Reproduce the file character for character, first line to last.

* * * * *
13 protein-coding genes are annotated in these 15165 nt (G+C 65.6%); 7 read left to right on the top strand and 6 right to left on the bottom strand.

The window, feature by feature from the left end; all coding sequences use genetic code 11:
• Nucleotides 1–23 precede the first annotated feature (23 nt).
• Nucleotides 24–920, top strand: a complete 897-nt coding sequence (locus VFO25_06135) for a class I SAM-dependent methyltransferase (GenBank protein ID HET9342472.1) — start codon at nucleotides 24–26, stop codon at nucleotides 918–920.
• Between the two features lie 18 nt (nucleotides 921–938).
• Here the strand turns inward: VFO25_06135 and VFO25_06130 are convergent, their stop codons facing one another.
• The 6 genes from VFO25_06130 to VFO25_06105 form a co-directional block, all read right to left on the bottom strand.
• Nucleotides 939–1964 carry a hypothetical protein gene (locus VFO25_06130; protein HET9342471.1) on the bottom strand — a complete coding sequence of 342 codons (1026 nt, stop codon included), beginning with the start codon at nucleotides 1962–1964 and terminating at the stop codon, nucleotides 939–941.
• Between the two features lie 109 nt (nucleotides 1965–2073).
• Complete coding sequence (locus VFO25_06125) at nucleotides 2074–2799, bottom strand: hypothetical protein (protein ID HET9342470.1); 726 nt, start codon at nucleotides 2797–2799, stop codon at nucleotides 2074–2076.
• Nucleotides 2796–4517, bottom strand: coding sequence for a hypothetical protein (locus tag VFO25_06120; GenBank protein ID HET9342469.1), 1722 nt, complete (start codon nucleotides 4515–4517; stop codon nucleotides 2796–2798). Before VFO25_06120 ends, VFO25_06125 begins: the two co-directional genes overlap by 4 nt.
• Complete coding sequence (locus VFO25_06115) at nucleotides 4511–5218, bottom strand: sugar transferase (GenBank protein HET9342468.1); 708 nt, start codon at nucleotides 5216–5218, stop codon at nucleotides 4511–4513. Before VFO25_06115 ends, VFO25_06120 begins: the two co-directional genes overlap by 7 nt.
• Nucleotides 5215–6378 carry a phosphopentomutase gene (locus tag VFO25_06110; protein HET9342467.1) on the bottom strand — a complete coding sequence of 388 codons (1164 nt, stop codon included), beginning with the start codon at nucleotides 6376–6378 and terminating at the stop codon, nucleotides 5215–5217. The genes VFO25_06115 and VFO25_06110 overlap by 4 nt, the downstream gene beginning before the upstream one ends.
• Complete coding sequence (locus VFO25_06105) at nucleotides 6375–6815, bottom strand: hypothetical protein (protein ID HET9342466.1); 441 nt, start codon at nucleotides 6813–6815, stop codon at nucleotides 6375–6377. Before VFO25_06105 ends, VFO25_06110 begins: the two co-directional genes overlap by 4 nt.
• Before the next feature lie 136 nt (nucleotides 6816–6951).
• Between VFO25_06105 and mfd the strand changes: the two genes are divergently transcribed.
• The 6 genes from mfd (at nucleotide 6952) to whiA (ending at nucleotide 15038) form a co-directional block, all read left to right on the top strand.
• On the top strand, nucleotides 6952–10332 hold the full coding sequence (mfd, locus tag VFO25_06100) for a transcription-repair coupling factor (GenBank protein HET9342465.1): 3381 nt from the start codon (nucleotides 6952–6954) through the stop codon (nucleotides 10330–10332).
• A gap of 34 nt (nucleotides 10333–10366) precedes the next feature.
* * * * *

13 protein-coding genes are annotated in these 15165 nt (G+C 65.6%); 7 read left to right on the top strand and 6 right to left on the bottom strand.

The window, feature by feature from the left end; all coding sequences use genetic code 11:
• Nucleotides 1–23 precede the first annotated feature (23 nt).
• Nucleotides 24–920, top strand: a complete 897-nt coding sequence (locus VFO25_06135) for a class I SAM-dependent methyltransferase (GenBank protein ID HET9342472.1) — start codon at nucleotides 24–26, stop codon at nucleotides 918–920.
• Between the two features lie 18 nt (nucleotides 921–938).
• Here the strand turns inward: VFO25_06135 and VFO25_06130 are convergent, their stop codons facing one another.
• The 6 genes from VFO25_06130 to VFO25_06105 form a co-directional block, all read right to left on the bottom strand.
• Nucleotides 939–1964 carry a hypothetical protein gene (locus VFO25_06130; protein HET9342471.1) on the bottom strand — a complete coding sequence of 342 codons (1026 nt, stop codon included), beginning with the start codon at nucleotides 1962–1964 and terminating at the stop codon, nucleotides 939–941.
• Between the two features lie 109 nt (nucleotides 1965–2073).
• Complete coding sequence (locus VFO25_06125) at nucleotides 2074–2799, bottom strand: hypothetical protein (protein ID HET9342470.1); 726 nt, start codon at nucleotides 2797–2799, stop codon at nucleotides 2074–2076.
• Nucleotides 2796–4517, bottom strand: coding sequence for a hypothetical protein (locus tag VFO25_06120; GenBank protein ID HET9342469.1), 1722 nt, complete (start codon nucleotides 4515–4517; stop codon nucleotides 2796–2798). Before VFO25_06120 ends, VFO25_06125 begins: the two co-directional genes overlap by 4 nt.
• Complete coding sequence (locus VFO25_06115) at nucleotides 4511–5218, bottom strand: sugar transferase (GenBank protein HET9342468.1); 708 nt, start codon at nucleotides 5216–5218, stop codon at nucleotides 4511–4513. Before VFO25_06115 ends, VFO25_06120 begins: the two co-directional genes overlap by 7 nt.
• Nucleotides 5215–6378 carry a phosphopentomutase gene (locus tag VFO25_06110; protein HET9342467.1) on the bottom strand — a complete coding sequence of 388 codons (1164 nt, stop codon included), beginning with the start codon at nucleotides 6376–6378 and terminating at the stop codon, nucleotides 5215–5217. The genes VFO25_06115 and VFO25_06110 overlap by 4 nt, the downstream gene beginning before the upstream one ends.
• Complete coding sequence (locus VFO25_06105) at nucleotides 6375–6815, bottom strand: hypothetical protein (protein ID HET9342466.1); 441 nt, start codon at nucleotides 6813–6815, stop codon at nucleotides 6375–6377. Before VFO25_06105 ends, VFO25_06110 begins: the two co-directional genes overlap by 4 nt.
• Before the next feature lie 136 nt (nucleotides 6816–6951).
• Between VFO25_06105 and mfd the strand changes: the two genes are divergently transcribed.
• The 6 genes from mfd (at nucleotide 6952) to whiA (ending at nucleotide 15038) form a co-directional block, all read left to right on the top strand.
• On the top strand, nucleotides 6952–10332 hold the full coding sequence (mfd, locus tag VFO25_06100) for a transcription-repair coupling factor (GenBank protein HET9342465.1): 3381 nt from the start codon (nucleotides 6952–6954) through the stop codon (nucleotides 10330–10332).
• A gap of 34 nt (nucleotides 10333–10366) precedes the next feature.